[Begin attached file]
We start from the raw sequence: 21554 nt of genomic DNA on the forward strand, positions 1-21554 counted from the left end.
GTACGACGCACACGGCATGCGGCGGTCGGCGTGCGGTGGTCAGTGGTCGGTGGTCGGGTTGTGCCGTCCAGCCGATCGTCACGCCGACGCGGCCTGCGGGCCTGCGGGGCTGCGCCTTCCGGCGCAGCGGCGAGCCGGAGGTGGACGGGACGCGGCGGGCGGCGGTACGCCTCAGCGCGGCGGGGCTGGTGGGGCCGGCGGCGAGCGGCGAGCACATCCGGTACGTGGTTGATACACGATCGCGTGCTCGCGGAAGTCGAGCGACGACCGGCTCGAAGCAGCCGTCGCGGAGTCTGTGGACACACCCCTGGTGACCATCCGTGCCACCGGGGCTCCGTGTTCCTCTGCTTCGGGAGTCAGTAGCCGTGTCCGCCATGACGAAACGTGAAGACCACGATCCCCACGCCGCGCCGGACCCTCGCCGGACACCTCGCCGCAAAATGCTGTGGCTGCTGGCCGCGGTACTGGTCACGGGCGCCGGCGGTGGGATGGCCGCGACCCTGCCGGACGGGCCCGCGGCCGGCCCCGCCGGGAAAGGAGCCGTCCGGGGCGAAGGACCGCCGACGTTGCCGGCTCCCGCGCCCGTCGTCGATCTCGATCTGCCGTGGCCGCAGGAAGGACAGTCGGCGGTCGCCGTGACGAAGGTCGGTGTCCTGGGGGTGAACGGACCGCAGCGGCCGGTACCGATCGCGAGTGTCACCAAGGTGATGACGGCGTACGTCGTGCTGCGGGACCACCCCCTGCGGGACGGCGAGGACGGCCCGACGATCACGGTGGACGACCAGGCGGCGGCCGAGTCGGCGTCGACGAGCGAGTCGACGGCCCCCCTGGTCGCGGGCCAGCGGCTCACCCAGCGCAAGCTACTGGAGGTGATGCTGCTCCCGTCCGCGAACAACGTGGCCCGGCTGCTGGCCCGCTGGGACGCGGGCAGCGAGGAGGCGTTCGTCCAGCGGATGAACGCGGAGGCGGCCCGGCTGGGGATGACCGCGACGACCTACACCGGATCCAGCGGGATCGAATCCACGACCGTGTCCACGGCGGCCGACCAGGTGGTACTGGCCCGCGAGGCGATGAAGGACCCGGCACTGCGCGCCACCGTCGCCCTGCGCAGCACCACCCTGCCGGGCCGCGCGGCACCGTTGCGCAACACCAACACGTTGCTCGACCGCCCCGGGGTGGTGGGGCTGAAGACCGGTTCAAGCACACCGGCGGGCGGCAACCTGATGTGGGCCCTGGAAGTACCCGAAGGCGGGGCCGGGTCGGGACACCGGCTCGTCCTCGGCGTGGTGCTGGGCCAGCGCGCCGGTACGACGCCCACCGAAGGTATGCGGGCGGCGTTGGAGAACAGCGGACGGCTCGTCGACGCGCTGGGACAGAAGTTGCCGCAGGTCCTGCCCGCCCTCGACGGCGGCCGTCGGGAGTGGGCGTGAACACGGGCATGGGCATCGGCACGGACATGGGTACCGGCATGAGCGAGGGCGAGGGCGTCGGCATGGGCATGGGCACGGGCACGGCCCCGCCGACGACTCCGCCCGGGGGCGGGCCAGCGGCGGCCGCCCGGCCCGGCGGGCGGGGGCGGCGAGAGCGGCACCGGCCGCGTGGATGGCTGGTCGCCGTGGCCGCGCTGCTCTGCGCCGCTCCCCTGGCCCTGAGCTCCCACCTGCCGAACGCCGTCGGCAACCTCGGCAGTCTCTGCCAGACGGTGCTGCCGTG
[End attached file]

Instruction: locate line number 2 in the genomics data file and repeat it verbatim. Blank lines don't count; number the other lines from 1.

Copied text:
GTACGACGCACACGGCATGCGGCGGTCGGCGTGCGGTGGTCAGTGGTCGGTGGTCGGGTTGTGCCGTCCAGCCGATCGTCACGCCGACGCGGCCTGCGGGCCTGCGGGGCTGCGCCTTCCGGCGCAGCGGCGAGCCGGAGGTGGACGGGACGCGGCGGGCGGCGGTACGCCTCAGCGCGGCGGGGCTGGTGGGGCCGGCGGCGAGCGGCGAGCACATCCGGTACGTGGTTGATACACGATCGCGTGCTCGCGGAAGTCGAGCGACGACCGGCTCGAAGCAGCCGTCGCGGAGTCTGTGGACACACCCCTGGTGACCATCCGTGCCACCGGGGCTCCGTGTTCCTCTGCTTCGGGAGTCAGTAGCCGTGTCCGCCATGACGAAACGTGAAGACCACGATCCCCACGCCGCGCCGGACCCTCGCCGGACACCTCGCCGCAAAATGCTGTGGCTGCTGGCCGCGGTACTGGTCACGGGCGCCGGCGGTGGGATGGCCGCGACCCTGCCGGACGGGCCCGCGGCCGGCCCCGCCGGGAAAGGAGCCGTCCGGGGCGAAGGACCGCCGACGTTGCCGGCTCCCGCGCCCGTCGTCGATCTCGATCTGCCGTGGCCGCAGGAAGGACAGTCGGCGGTCGCCGTGACGAAGGTCGGTGTCCTGGGGGTGAACGGACCGCAGCGGCCGGTACCGATCGCGAGTGTCACCAAGGTGATGACGGCGTACGTCGTGCTGCGGGACCACCCCCTGCGGGACGGCGAGGACGGCCCGACGATCACGGTGGACGACCAGGCGGCGGCCGAGTCGGCGTCGACGAGCGAGTCGACGGCCCCCCTGGTCGCGGGCCAGCGGCTCACCCAGCGCAAGCTACTGGAGGTGATGCTGCTCCCGTCCGCGAACAACGTGGCCCGGCTGCTGGCCCGCTGGGACGCGGGCAGCGAGGAGGCGTTCGTCCAGCGGATGAACGCGGAGGCGGCCCGGCTGGGGATGACCGCGACGACCTACACCGGATCCAGCGGGATCGAATCCACGACCGTGTCCACGGCGGCCGACCAGGTGGTACTGGCCCGCGAGGCGATGAAGGACCCGGCACTGCGCGCCACCGTCGCCCTGCGCAGCACCACCCTGCCGGGCCGCGCGGCACCGTTGCGCAACACCAACACGTTGCTCGACCGCCCCGGGGTGGTGGGGCTGAAGACCGGTTCAAGCACACCGGCGGGCGGCAACCTGATGTGGGCCCTGGAAGTACCCGAAGGCGGGGCCGGGTCGGGACACCGGCTCGTCCTCGGCGTGGTGCTGGGCCAGCGCGCCGGTACGACGCCCACCGAAGGTATGCGGGCGGCGTTGGAGAACAGCGGACGGCTCGTCGACGCGCTGGGACAGAAGTTGCCGCAGGTCCTGCCCGCCCTCGACGGCGGCCGTCGGGAGTGGGCGTGAACACGGGCATGGGCATCGGCACGGACATGGGTACCGGCATGAGCGAGGGCGAGGGCGTCGGCATGGGCATGGGCACGGGCACGGCCCCGCCGACGACTCCGCCCGGGGGCGGGCCAGCGGCGGCCGCCCGGCCCGGCGGGCGGGGGCGGCGAGAGCGGCACCGGCCGCGTGGATGGCTGGTCGCCGTGGCCGCGCTGCTCTGCGCCGCTCCCCTGGCCCTGAGCTCCCACCTGCCGAACGCCGTCGGCAACCTCGGCAGTCTCTGCCAGACGGTGCTGCCGTG